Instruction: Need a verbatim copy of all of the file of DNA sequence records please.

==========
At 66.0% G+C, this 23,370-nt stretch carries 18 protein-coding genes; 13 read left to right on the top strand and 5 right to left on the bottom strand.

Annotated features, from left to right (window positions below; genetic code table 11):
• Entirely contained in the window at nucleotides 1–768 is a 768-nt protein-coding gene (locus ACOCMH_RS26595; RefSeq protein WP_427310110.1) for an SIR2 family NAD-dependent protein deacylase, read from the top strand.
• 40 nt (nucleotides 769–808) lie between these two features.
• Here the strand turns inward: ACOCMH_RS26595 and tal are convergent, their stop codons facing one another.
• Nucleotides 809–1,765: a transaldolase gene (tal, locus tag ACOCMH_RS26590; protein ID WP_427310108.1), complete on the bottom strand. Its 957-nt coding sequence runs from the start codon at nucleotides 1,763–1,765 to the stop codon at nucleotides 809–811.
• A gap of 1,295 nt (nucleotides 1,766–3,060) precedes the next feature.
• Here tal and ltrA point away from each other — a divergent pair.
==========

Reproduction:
At 66.0% G+C, this 23,370-nt stretch carries 18 protein-coding genes; 13 read left to right on the top strand and 5 right to left on the bottom strand.

Annotated features, from left to right (window positions below; genetic code table 11):
• Entirely contained in the window at nucleotides 1–768 is a 768-nt protein-coding gene (locus ACOCMH_RS26595; RefSeq protein WP_427310110.1) for an SIR2 family NAD-dependent protein deacylase, read from the top strand.
• 40 nt (nucleotides 769–808) lie between these two features.
• Here the strand turns inward: ACOCMH_RS26595 and tal are convergent, their stop codons facing one another.
• Nucleotides 809–1,765: a transaldolase gene (tal, locus tag ACOCMH_RS26590; protein ID WP_427310108.1), complete on the bottom strand. Its 957-nt coding sequence runs from the start codon at nucleotides 1,763–1,765 to the stop codon at nucleotides 809–811.
• A gap of 1,295 nt (nucleotides 1,766–3,060) precedes the next feature.
• Here tal and ltrA point away from each other — a divergent pair.